Design your life to include more money, health and happiness with less stuff, space and energy.

Design your life to include more money, health and happiness with less stuff, space and energy.

Is LA the Next City to Go Micro?

In the US, high density cities like New York, San Francisco and Boston are the likely candidates for micro-apartment booms. Their steep property values, limited land and solid public transportation infrastructures make them ideal for small housing. But other large cities are increasingly entertaining compact living as a solution for growing their housing capacity in a cost effective and environmentally responsible manner. Two exhibitions that just opened in Los Angeles, a city that has become synonymous with car-fueled sprawl, are looking at how that city might include micro-apartments in its future.

An exhibition at the WUHO Gallery called “How Small Is Too Small?” is presenting Los Angelinos the opportunity to discuss and evaluate the viability of micro-living. The show is organized by the LA Forum and curated by architects Katrina Stoll Szabo and Takako Tajima. Like the Making Room exhibition in NYC and the What’s In? exhibition in Boston, How Small features a mockup 300 sq ft apartment where visitors can experience firsthand what micro living feels like. Unlike those two other shows, How Small’s mockup is a bit rough around the edges. An LA Times article describes the structure like this:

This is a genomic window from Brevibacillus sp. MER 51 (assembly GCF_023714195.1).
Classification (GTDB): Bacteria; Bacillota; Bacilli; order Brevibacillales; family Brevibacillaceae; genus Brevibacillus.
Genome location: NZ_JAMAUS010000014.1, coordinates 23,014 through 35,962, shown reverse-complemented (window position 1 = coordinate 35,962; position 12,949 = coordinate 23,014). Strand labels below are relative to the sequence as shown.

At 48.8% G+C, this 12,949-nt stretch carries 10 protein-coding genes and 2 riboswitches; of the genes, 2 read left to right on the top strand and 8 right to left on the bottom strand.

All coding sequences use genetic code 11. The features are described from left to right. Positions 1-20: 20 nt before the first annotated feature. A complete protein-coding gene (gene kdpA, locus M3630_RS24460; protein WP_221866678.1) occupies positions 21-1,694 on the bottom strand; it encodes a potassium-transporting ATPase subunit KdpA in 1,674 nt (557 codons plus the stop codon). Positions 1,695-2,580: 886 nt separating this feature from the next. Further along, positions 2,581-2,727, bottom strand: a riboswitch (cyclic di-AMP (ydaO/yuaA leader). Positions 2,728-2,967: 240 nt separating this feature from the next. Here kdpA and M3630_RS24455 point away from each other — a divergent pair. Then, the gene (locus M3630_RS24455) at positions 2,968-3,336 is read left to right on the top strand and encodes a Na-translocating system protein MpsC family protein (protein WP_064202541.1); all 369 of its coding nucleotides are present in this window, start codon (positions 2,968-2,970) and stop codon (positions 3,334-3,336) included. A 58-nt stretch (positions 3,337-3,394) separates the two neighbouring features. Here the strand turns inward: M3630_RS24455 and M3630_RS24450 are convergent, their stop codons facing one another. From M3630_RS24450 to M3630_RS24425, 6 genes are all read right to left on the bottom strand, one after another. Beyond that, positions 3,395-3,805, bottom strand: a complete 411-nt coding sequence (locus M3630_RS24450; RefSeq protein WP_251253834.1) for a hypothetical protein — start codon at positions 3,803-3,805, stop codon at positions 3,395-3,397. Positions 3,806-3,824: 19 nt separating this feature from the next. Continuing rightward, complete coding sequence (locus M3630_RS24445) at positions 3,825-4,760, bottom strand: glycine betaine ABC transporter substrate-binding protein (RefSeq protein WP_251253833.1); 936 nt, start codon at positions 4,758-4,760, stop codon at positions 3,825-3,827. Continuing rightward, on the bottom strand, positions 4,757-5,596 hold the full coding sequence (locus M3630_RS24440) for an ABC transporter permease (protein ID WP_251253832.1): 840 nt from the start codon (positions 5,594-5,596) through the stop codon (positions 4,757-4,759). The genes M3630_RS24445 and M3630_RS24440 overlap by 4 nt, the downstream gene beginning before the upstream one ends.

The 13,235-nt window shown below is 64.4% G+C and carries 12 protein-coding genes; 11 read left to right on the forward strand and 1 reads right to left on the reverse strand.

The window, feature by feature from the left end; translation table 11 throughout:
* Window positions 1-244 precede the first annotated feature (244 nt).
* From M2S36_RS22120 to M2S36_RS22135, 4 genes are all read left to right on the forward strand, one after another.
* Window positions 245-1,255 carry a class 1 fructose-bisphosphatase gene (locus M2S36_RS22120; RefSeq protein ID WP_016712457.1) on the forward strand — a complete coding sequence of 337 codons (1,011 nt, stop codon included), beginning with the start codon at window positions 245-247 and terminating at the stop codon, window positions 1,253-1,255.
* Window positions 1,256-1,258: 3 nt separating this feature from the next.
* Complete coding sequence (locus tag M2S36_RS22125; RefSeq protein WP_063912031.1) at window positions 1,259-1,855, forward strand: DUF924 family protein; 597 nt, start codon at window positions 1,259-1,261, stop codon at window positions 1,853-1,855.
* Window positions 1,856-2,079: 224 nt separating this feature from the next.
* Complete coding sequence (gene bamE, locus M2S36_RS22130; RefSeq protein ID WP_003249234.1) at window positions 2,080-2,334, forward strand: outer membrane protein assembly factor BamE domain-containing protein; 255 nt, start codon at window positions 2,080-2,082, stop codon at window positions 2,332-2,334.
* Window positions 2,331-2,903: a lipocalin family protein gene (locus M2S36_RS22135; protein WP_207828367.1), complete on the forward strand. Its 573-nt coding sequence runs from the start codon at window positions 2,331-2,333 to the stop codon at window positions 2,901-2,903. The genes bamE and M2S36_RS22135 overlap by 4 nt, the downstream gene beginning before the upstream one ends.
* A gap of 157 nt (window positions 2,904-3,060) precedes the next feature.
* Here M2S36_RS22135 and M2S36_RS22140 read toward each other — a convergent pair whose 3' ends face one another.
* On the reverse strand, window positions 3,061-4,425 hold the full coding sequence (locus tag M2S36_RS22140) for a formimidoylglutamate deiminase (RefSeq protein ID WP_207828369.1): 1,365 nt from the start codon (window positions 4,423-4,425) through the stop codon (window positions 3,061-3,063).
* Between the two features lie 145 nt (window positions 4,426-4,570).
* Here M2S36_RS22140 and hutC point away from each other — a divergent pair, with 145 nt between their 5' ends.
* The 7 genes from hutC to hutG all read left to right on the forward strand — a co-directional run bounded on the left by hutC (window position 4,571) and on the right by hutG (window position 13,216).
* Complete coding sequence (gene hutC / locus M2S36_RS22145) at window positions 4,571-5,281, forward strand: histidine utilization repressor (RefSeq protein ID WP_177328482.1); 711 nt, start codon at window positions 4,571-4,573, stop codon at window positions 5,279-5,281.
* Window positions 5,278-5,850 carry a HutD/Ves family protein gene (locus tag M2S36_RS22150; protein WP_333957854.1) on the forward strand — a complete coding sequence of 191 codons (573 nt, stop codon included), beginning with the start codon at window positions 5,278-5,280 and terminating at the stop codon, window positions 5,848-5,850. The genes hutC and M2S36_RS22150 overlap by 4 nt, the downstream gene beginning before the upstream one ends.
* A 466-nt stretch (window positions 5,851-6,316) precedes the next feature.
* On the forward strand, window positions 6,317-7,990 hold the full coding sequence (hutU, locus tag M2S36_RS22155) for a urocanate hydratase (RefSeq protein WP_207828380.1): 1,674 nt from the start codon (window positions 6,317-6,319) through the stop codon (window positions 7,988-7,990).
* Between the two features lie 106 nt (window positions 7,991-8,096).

To create a feeling of transparency and an understanding of the structure, the micro-apartment has no drywall; instead, untreated dimensional lumber frames the elements, and fixtures such as toilets, sinks and counters have been made from fiberboard, helping to illustrate the flexible nature of the layout. Visitors can move about the floor plan, which feels spacious with sparse white Ikea furnishings.

It also seems like a much cheaper way of building a temporary exhibition (not that anyone asked us). In fact, the minimally furnished space was intentionally designed to be highly customizable. Szabo told Architizer “We’re trying to show an alternative, so that if someone has their grandmother’s chair and their cousin’s full-size bed, that’s something they can bring to the unit.”

This ability to bring existing furnishings to small spaces is something we’ve discussed before, and strong arguments can be made for a more open floorplan like How Small’s.

A concurrent exhibition at WUHO called BY-Right/BY-Design explores the relationship between built design and high design. From the LA Forum site:

Created by Liz Falletta, the exhibition pairs common, basic residential types by builders and real estate developers with examples of projects designed by noted architects working at similar scales, times, and locations. The pairings are then linked to contemporary examples that bridge lessons from the past with ideas for how L.A. can further densify and develop to meet new challenges.

The exhibition looks at examples of architecturally significant multifamily housing in the LA area that might point toward the future of smart, high-density growth.

The pairing of the two exhibitions creates an interesting conversation. On on hand, How Small looks at general trends in building, asking what constitutes an adequate home and how small housing might fit into the context of Los Angeles’ future. BY-Right/BY-Design looks at how the injection of high design might inform new building, as housing size is just one part of growing the city in a smart way. Design does matter.

The shows run through August 4th.

Photos by: Luke Gibson for Architizer

  • Bluu Eyes

    Love to engage with a working group in Silicon Valley to share ideas on the community needs of retiring Boomers (private and shared spaces). Lots of thoughts on flexible spaces in a micro footprint to accommodate a home office / hobby space.

xpopup